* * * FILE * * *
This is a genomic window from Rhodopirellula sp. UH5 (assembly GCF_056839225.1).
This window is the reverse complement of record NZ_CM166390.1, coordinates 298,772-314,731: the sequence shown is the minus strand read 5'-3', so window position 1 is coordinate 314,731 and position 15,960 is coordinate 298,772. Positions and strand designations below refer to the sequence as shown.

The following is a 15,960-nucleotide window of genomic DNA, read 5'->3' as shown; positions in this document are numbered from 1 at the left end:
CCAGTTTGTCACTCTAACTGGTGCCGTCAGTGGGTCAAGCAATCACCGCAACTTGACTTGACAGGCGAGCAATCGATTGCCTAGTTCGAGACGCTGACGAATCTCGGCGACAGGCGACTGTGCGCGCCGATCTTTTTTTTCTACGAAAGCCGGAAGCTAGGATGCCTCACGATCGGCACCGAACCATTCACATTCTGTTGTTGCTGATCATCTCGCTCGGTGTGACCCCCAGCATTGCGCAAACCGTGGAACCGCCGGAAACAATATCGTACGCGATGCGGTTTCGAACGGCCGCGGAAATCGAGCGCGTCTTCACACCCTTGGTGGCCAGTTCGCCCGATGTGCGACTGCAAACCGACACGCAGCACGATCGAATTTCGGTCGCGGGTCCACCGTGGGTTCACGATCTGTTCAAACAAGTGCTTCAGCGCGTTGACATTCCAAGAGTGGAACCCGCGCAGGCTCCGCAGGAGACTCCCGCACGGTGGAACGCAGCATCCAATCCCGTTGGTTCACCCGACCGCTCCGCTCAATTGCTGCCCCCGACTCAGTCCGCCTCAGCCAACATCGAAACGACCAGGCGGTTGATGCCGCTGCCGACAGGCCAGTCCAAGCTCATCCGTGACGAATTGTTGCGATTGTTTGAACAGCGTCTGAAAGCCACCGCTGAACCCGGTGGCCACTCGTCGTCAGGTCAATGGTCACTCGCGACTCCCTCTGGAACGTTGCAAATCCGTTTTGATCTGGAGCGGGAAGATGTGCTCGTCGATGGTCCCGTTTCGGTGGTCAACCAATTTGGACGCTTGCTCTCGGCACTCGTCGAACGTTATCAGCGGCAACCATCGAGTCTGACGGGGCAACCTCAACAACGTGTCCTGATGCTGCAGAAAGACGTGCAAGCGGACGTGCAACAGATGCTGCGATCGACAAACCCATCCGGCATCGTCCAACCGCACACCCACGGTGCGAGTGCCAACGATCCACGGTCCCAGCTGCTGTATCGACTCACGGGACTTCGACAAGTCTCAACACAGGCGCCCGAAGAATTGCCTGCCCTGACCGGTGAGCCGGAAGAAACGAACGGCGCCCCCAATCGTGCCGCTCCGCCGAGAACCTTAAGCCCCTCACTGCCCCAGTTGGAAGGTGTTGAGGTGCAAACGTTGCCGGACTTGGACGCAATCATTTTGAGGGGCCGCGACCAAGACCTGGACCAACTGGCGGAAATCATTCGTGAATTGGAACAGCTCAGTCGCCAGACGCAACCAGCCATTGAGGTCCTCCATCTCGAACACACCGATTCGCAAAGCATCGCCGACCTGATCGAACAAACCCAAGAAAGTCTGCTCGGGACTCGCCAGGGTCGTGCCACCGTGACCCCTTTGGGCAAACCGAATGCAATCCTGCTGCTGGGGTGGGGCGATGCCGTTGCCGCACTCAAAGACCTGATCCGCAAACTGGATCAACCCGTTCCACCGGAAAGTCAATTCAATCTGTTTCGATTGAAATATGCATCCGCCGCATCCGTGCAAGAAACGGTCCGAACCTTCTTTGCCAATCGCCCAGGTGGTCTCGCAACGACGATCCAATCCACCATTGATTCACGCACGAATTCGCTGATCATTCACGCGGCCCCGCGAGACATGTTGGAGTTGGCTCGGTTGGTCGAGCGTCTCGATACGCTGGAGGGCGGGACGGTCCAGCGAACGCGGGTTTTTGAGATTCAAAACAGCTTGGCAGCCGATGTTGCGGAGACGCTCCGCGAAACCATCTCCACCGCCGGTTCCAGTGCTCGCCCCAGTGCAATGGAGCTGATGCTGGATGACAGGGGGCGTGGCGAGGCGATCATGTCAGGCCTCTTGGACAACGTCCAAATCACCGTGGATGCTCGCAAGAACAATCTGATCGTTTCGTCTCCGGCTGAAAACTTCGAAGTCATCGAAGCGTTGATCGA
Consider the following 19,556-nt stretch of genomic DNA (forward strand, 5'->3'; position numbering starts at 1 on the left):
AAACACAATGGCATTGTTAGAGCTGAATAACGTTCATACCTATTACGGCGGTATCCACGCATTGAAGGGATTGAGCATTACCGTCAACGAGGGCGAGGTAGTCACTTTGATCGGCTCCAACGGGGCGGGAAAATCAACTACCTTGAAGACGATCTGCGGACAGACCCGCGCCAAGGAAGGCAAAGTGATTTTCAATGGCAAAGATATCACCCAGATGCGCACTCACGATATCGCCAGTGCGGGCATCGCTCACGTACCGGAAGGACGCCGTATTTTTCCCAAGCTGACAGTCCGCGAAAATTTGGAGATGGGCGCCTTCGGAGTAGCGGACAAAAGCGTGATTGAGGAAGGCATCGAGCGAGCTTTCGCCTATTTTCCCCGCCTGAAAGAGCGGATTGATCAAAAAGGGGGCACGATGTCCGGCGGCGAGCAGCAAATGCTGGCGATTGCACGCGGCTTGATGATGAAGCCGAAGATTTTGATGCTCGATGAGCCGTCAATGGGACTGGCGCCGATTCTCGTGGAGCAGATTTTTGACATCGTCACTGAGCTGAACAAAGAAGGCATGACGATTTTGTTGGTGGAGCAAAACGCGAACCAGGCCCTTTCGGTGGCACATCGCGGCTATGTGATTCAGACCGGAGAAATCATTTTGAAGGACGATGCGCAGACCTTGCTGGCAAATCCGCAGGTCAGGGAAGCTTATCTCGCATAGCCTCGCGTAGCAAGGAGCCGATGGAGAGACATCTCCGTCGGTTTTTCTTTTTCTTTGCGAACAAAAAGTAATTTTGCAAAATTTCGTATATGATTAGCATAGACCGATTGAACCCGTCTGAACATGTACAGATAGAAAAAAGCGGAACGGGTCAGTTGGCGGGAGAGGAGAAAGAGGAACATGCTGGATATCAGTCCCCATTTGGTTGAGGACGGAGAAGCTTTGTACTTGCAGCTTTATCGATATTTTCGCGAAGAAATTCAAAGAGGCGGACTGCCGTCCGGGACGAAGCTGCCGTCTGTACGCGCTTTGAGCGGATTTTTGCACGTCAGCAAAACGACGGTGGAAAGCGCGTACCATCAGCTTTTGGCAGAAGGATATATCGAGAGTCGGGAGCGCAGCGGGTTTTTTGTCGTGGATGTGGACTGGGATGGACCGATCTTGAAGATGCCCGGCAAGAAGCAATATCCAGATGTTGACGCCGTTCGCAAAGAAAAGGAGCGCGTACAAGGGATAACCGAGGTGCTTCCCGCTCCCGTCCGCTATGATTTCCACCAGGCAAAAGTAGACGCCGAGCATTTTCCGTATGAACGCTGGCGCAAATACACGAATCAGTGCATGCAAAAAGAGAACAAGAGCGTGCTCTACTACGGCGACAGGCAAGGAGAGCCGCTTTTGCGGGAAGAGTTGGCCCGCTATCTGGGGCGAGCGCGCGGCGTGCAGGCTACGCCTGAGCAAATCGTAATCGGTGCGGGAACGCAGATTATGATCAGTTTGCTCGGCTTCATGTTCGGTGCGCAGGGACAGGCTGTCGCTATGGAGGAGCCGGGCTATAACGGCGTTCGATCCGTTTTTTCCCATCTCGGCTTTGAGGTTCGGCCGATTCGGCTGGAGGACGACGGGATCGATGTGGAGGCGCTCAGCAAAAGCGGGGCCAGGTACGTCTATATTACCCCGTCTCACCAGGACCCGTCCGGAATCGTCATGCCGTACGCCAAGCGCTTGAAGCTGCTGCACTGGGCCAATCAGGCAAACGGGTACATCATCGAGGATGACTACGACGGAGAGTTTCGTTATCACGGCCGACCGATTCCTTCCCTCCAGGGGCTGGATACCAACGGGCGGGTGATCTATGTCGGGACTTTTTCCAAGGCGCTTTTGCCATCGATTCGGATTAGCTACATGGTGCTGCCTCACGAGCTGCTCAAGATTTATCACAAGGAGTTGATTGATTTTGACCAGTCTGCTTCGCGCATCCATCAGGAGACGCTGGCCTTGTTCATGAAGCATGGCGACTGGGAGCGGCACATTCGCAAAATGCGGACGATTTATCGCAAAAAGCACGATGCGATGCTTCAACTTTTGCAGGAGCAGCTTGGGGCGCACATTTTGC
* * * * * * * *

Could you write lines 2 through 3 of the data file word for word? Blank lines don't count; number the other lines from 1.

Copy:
This window is the reverse complement of record NZ_CM166390.1, coordinates 298,772-314,731: the sequence shown is the minus strand read 5'-3', so window position 1 is coordinate 314,731 and position 15,960 is coordinate 298,772. Positions and strand designations below refer to the sequence as shown.

The following is a 15,960-nucleotide window of genomic DNA, read 5'->3' as shown; positions in this document are numbered from 1 at the left end: